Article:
Bruins

Behind the B's surge: Offensive explosion

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Behind the B's surge: Offensive explosion

With the bye week upon us, we present a five part series breaking down Boston’s 17-3-3 run over the last two months, and how the Black and Gold have gone about making the surge from Atlantic Division bottom dweller to legit playoff contender. Today we look at the Bruins offensive explosion over their extended successful run.

Judging by the raw overall numbers, the Bruins have been a good, above-average offensive team this season. They’re sixth in the NHL scoring 3.2 goals per game and rank 11th in power play success rate, and have consistently been no worse than average during even their lowest points this season.

But they have completely exploded in the 11-game point streak that led into the five day bye week while outscoring opponents by a 46-19 margin over that course, and have blown out the Hurricanes, Islanders, Blue Jackets and the Senators a couple of times during that span.

So what’s been the key to the Black and Gold lighting the lamp with impunity over the last month worth of games?

BEHIND THE B's SURGE

It’s about two different things that are essentially working in tandem that has recently made the Bruins pretty darn close to unstoppable for other teams.

One is the sheer dominance of their stacked top line of Brad Marchand, Patrice Bergeron and David Pastrnak, who caught fire again right before the bye week with Bergeron’s four-goal outburst in their squashing of the Carolina Hurricanes. Marchand and Pastrnak share the team lead with 17 goals on the season, and the three Bruins forwards lead the team in points while giving teams everything they can handle on a nightly basis.

Marchand is on pace for 39 goals and 91 points this season, Pastrnak is set to nearly match last season’s production with 34 goals and 79 points and Bergeron is on pace for 35 goals and 69 points as “weak link” of the stacked forward trio. Even more impressive the Perfection Line has given up just a single even strength goal in their time together this season, a single goal allowed in a one-sided road win over the Islanders. Bruce Cassidy put that line together while injuries were hitting the Bruins hard in the opening months of the season in order to give them something they could rely on offensively. Now they’ve become so good together playing the 200-foot game that there’s no good reason to try and break them up.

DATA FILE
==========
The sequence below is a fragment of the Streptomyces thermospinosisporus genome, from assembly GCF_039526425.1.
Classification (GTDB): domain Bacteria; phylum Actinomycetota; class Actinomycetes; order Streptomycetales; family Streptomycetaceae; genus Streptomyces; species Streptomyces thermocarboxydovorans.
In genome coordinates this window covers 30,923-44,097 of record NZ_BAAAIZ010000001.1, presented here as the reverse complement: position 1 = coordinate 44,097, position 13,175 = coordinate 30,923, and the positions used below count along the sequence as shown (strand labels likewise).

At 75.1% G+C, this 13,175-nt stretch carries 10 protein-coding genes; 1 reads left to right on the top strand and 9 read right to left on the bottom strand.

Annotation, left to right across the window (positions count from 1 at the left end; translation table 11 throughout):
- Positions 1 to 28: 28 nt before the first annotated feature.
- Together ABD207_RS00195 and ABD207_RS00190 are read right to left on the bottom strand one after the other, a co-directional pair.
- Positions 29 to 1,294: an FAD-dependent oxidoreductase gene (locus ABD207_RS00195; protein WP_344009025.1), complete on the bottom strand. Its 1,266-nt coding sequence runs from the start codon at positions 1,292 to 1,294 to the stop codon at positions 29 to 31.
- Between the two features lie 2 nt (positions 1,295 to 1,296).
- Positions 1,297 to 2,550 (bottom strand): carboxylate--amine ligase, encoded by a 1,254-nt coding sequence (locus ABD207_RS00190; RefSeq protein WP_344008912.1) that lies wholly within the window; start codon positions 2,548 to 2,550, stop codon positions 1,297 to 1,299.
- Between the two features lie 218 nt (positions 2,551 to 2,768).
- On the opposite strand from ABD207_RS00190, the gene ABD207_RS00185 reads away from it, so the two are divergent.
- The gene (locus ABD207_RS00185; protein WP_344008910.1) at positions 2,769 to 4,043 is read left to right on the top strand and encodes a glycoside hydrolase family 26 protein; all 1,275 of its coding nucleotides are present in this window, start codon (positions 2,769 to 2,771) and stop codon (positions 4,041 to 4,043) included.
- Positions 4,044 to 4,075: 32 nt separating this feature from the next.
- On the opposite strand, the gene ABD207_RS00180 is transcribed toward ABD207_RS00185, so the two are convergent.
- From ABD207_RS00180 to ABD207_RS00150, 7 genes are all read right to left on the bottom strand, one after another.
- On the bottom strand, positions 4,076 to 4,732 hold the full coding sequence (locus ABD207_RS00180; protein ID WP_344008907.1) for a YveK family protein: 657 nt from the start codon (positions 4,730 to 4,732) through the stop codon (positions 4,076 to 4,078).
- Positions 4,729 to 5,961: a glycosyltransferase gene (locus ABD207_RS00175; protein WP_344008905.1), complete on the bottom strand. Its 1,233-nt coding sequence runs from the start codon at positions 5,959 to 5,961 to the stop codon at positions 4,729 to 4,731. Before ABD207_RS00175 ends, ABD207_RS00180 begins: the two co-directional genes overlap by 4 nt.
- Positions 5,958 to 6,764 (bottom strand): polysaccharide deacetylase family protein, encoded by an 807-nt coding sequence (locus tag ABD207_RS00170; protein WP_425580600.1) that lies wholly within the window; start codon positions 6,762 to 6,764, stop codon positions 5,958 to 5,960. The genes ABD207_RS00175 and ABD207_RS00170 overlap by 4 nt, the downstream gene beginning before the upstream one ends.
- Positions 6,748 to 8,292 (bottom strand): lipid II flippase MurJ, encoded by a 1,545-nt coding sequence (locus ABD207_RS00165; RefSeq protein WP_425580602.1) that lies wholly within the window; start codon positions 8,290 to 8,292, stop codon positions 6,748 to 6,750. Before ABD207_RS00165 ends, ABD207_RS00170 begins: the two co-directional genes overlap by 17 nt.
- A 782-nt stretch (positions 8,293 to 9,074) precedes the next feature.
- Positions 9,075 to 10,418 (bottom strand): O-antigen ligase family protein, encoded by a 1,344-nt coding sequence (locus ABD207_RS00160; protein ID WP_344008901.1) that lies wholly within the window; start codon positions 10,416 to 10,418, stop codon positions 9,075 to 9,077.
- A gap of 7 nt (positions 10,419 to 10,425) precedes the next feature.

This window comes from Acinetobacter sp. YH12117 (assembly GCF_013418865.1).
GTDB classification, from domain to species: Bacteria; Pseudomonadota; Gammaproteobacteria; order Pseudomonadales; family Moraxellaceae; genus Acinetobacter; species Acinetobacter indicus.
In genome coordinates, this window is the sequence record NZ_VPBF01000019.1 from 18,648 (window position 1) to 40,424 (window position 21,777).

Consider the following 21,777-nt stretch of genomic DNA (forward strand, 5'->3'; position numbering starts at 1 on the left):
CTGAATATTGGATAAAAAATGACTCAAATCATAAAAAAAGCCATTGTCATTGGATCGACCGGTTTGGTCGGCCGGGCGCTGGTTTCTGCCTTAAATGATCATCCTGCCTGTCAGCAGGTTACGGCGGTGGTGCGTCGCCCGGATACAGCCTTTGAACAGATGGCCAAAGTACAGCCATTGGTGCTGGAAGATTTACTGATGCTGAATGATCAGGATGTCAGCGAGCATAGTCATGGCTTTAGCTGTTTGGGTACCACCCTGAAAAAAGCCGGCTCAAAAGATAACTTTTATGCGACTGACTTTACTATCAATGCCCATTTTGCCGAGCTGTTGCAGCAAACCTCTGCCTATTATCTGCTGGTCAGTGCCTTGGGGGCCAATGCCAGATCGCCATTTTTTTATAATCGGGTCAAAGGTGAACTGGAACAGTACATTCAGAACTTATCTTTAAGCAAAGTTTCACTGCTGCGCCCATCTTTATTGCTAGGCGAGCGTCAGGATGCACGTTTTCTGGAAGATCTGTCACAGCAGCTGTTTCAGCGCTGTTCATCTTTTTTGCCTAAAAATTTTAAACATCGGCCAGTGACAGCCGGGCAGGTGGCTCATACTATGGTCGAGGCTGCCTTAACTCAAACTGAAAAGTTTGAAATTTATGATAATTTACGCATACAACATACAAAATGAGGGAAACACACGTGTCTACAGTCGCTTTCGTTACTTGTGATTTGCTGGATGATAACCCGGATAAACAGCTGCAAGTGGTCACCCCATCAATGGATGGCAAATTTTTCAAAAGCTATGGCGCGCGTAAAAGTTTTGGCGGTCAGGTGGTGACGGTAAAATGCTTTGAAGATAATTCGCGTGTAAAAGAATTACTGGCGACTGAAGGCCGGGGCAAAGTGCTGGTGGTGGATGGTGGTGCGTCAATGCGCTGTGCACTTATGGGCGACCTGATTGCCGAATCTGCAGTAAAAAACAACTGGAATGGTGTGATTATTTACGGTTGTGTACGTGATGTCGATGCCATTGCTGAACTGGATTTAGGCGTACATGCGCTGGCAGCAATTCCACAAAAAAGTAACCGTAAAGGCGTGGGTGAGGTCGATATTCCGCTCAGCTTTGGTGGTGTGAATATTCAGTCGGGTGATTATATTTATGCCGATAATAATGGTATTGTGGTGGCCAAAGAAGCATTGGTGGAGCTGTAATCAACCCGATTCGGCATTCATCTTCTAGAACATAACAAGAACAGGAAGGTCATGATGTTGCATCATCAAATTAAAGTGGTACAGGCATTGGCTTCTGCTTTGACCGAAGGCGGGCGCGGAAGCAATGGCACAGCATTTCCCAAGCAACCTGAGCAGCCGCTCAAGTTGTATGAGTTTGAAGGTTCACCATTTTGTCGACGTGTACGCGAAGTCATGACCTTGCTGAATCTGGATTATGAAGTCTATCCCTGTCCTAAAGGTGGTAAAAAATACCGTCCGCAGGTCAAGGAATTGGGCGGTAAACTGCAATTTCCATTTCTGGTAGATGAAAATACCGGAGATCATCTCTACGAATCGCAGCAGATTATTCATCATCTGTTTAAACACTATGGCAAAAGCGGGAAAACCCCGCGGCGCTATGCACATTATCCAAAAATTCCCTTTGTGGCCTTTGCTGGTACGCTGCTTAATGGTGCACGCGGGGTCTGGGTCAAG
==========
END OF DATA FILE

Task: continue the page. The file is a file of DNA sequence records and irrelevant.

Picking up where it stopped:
“We have three really good players. Bergy [Patrice Bergeron] is about as good a 200-foot player as there is in the league. He can obviously score goals but defensively…I knew he was good coming to the team, but when you watch him on a nightly basis, he’s always in the right spot. He is never is out of position and he’s always hard on the puck when it’s around him,” said David Backes. “From that, Marchy gets to open up his offensive side of things. Pasta [David Pastrnak] does the same thing and Pasta is certainly a very special offensive talent. March [Brad Marchand] just as well."

“Marchy maybe helps a little more on the defensive side of things but they’re a pretty special combination when they are together. They play power play together so they get a lot of that commonality. They get the consistency and they produce. We love having that. I don’t know what you do as a game plan to shut them down, and hope someone is going to beat you with somebody else. They are also a matchup line that’ll play against another team’s best line, but they’ll get the better of that matchup. That’s a nightmare, I think, for coaches.”

The real secret behind Boston’s big offensive splash over the last two months has been the scoring depth that’s backed up the B’s top line. Danton Heinen has brought a scoring and playmaking touch to Boston’s third line, and is among the NHL’s top rookie scorers while playing the very same 200-foot game that Bergeron and Co. are working on the top line. The 22-year-old Heinen is joined by a solid two-way center in Riley Nash, and a resurgent David Backes as he plays the best hockey of his Bruins career since returning from his diverticulitis surgery.

Heinen is on  pace for 21 goals and 64 points as a rookie left winger on the third line, and Backes is on pace for 22 goals and 47 points despite missing 17 games in the first half of the season. Even better they stepped up and provided the bulk of the offense in recent weeks when Marchand, Bergeron and Pastrnak hit a rare slow patch in their production.

“We have talked about it. We need it, different lines contributing. Some nights, they all do it at once,” said Cassidy. “It seems lately we are getting a lot of those five, tonight seven-goal games. You know that is not going to continue forever, but good for them. I don’t think they’re cheating or it’s dumb luck. They are playing the right way.”